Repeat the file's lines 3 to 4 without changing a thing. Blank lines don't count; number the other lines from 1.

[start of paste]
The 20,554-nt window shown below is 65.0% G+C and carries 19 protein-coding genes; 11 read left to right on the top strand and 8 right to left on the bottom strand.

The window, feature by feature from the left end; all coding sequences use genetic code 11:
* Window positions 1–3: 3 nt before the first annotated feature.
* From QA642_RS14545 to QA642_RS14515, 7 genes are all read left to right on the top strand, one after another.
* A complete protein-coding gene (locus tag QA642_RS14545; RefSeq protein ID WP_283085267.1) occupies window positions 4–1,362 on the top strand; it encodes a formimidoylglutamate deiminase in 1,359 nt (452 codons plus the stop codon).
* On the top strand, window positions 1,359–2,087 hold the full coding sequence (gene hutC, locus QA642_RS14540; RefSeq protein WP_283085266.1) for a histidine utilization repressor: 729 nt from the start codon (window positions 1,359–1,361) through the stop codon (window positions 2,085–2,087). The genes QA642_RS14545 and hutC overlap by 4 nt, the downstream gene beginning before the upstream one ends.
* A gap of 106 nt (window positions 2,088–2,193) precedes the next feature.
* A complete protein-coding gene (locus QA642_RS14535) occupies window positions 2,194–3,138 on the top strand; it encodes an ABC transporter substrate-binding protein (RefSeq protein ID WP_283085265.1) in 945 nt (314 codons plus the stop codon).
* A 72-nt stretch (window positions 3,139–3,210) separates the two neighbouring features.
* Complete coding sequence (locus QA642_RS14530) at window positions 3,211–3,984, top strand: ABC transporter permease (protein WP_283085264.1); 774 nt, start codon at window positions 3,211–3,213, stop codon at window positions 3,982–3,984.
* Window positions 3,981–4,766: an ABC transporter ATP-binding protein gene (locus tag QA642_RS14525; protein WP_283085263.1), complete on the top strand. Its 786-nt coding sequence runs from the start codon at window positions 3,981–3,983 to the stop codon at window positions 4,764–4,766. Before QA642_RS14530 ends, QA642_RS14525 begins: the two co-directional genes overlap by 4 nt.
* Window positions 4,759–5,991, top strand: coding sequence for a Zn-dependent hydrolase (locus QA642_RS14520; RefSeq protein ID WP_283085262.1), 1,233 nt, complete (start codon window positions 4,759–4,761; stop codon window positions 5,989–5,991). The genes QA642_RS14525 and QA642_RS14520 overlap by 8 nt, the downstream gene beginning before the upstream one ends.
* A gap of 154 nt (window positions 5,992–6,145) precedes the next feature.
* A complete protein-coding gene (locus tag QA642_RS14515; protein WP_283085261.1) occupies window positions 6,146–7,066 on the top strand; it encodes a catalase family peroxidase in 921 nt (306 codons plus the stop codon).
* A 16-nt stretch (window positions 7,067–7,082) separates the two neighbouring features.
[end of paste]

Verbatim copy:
* Window positions 1–3: 3 nt before the first annotated feature.
* From QA642_RS14545 to QA642_RS14515, 7 genes are all read left to right on the top strand, one after another.